Raising beneficial insects in the garden: The home of insects

Today we will see how to raise beneficial insects for the garden. I am going to show you step by step how they make a “home for insects” in this garden using recycled materials.

Houses for beneficial insects

Recycling is one of the most important aspects in the organic garden, which is why we have already published other posts about it in Agrohuerto, such as the one on Recycled materials in the urban garden.

In the orchard of the Carabanchel Alto Health Center, in Madrid, we saw that they use recycled materials to do many things: terraces, stakes, compost bins… One of the things that most caught my attention was the little house to breed beneficial insects, such as The ladybugs.

Why raise insects in the garden?

Well, because they will help us a lot to fight against pests.

Ladybug preying on aphids (Source:

Many of these beneficial insects or natural enemies, such as the ladybug or earwig, feed on the adults or larvae of pest insects such as aphids.

Others, such as the wasp Aphidius matricariae, lay eggs inside the body of pest insects. In the end, the larvae that come out of the eggs cause them to die by feeding on the inside of their body… (Yes, a bit macabre… but that’s how it is).

How to breed beneficial insects?

In order to have beneficial insects in the garden, we can plant certain aromatic flowers that attract them. We can also build them a house to live in.

If we manage to make a home where these beneficial insects can be comfortable, they will not leave the garden, and from time to time they will go out for a walk through our gardens in search of pests to eliminate.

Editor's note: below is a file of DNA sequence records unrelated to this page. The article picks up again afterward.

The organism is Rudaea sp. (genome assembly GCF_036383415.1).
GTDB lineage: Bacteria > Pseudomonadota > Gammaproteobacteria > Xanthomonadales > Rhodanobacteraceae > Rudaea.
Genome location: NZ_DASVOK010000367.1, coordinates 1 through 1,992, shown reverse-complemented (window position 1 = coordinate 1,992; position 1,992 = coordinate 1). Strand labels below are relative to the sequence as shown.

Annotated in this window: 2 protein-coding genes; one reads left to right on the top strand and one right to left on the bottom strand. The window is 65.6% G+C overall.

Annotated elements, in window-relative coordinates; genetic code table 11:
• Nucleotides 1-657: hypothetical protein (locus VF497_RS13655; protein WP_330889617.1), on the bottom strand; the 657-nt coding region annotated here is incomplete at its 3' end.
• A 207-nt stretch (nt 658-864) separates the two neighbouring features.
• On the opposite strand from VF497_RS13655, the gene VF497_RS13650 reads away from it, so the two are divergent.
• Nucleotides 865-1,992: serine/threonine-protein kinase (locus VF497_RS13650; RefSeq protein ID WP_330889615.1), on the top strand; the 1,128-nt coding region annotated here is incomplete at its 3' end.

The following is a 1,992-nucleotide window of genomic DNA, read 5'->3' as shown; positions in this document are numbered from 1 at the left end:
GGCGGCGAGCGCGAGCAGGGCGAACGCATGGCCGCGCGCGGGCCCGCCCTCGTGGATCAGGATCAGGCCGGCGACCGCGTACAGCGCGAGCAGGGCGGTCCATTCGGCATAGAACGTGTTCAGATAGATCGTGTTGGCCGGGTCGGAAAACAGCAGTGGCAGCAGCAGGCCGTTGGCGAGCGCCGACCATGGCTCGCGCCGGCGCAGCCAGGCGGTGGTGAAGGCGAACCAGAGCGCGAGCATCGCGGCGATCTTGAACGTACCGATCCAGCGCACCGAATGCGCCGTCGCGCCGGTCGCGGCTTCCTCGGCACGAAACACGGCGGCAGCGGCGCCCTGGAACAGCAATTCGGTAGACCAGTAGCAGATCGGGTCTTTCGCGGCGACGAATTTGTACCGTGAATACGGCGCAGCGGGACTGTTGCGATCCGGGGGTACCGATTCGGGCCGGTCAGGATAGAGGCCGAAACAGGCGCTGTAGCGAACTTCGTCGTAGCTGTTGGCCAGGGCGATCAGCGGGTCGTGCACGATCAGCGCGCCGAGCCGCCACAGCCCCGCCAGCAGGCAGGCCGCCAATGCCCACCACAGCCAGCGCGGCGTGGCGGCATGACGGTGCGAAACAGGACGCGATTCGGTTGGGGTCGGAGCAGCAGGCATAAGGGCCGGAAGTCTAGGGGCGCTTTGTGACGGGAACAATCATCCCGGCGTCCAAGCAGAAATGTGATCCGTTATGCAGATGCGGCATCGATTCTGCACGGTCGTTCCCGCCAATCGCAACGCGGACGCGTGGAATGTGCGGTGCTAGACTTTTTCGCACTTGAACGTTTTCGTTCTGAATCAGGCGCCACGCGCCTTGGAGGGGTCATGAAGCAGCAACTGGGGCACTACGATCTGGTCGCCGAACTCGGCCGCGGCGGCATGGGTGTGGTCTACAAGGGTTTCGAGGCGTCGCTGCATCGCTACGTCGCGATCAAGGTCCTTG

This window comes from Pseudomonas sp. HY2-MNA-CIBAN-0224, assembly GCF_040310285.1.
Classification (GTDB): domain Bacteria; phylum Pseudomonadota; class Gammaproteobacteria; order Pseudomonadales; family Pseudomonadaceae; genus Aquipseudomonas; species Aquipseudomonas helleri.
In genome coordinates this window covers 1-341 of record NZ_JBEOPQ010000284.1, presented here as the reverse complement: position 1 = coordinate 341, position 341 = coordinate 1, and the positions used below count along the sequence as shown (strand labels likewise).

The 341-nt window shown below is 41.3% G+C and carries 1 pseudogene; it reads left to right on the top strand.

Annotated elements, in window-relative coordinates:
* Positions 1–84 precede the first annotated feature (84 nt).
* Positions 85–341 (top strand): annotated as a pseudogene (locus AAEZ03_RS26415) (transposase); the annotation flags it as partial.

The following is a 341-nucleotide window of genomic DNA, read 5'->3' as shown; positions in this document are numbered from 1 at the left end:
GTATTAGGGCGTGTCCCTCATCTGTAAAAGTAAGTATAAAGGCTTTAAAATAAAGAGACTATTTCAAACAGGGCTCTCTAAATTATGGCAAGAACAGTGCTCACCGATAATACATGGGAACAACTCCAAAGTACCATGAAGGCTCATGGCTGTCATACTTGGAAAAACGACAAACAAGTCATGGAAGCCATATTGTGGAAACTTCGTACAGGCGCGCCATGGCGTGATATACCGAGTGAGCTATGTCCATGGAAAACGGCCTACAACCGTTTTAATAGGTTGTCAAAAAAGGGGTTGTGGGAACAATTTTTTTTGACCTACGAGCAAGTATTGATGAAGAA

The philosophy for breeding beneficial insects (well… and just about any other insect or animal) is to provide them with shelter and food.

What they have done in this urban garden is to build a wooden house (now we will see how they build it) where ladybugs and other natural enemies of pests can live. A real home where they can take refuge when they need it, feed and grow, lay their eggs…

But… How to get the ladybugs to reach their new home? Well, this is what they told me they are going to do:

  1. Look for a plant with aphids in the garden. Although there is no «plague» as such, you can always find a group of aphids if you look closely… (Especially in a garden as large as yours).
  2. Always be on the lookout for some ladybugs in the orchard and catch at least three or four.
  3. When we already have hunters and prey, place both (leaves with aphids and ladybugs) in several of the compartments of the house to breed beneficial insects.
  4. And…voila! Ladybugs already have their shelter (the house with all the recycled materials that we will now see) and food, which are aphids. Mission accomplished!

insect house materials

The first thing they did was build a wooden structure as a house (it even has a roof). The insect home was to have several floors and also partitions, so they divided the interior into several «rooms.»

In each of the compartments of the house for insects they had to put different types of materials. These materials had to have some specific characteristics such as:

  1. Have holes or nooks and crannies where ladybugs could take refuge and lay eggs
  2. be resistant to rain and wind
  3. Be harmless to ladybugs and their young («natural» materials without plastics or paints).

In this therapeutic garden they looked for various types of recycled materials that met these characteristics.As they had pieces of wood left over from making terraces, they used them as shelter for ladybugs in two ways:

  • Large blocks of wood that had previously been bored with a drill:
  • Smaller pieces of wood on top of each other creating several paths or gaps between them.
One of the garden participants drilling a block of wood to use as a shelter for ladybugs

They also placed in other «rooms» of the house a piece of a tree trunk with some cracks (a good shelter for insects), bricks, bamboo canes one on top of the other, trimmings of heather (a bush that they have in the orchard) and crumpled butcher paper.

Beneficial insect house photo

The result is this comfortable and beautiful house to breed beneficial insects:

I hope you liked it and that you can give new ideas on how to recycle in the garden or how to breed or attract beneficial insects.

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